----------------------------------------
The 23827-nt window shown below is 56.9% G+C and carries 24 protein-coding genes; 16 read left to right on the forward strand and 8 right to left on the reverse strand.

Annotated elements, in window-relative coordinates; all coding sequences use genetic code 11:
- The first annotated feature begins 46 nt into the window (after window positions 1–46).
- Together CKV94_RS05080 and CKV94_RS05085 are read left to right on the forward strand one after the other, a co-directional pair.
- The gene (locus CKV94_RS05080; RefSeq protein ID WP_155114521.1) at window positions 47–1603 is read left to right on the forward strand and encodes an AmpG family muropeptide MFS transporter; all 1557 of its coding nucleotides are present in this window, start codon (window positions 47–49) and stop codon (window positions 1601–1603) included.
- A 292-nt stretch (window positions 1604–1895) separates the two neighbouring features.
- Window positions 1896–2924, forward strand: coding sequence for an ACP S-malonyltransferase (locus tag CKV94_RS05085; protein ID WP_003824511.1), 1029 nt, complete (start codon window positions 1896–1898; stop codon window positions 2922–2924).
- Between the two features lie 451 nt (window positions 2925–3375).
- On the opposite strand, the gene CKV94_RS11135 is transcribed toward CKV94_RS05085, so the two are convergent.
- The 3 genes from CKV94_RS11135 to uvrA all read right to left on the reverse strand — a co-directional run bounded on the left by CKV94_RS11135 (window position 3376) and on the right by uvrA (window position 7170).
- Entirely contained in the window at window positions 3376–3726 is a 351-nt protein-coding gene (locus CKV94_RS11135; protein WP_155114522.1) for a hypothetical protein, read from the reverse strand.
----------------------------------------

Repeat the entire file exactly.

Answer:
The 23827-nt window shown below is 56.9% G+C and carries 24 protein-coding genes; 16 read left to right on the forward strand and 8 right to left on the reverse strand.

Annotated elements, in window-relative coordinates; all coding sequences use genetic code 11:
- The first annotated feature begins 46 nt into the window (after window positions 1–46).
- Together CKV94_RS05080 and CKV94_RS05085 are read left to right on the forward strand one after the other, a co-directional pair.
- The gene (locus CKV94_RS05080; RefSeq protein ID WP_155114521.1) at window positions 47–1603 is read left to right on the forward strand and encodes an AmpG family muropeptide MFS transporter; all 1557 of its coding nucleotides are present in this window, start codon (window positions 47–49) and stop codon (window positions 1601–1603) included.
- A 292-nt stretch (window positions 1604–1895) separates the two neighbouring features.
- Window positions 1896–2924, forward strand: coding sequence for an ACP S-malonyltransferase (locus tag CKV94_RS05085; protein ID WP_003824511.1), 1029 nt, complete (start codon window positions 1896–1898; stop codon window positions 2922–2924).
- Between the two features lie 451 nt (window positions 2925–3375).
- On the opposite strand, the gene CKV94_RS11135 is transcribed toward CKV94_RS05085, so the two are convergent.
- The 3 genes from CKV94_RS11135 to uvrA all read right to left on the reverse strand — a co-directional run bounded on the left by CKV94_RS11135 (window position 3376) and on the right by uvrA (window position 7170).
- Entirely contained in the window at window positions 3376–3726 is a 351-nt protein-coding gene (locus CKV94_RS11135; protein WP_155114522.1) for a hypothetical protein, read from the reverse strand.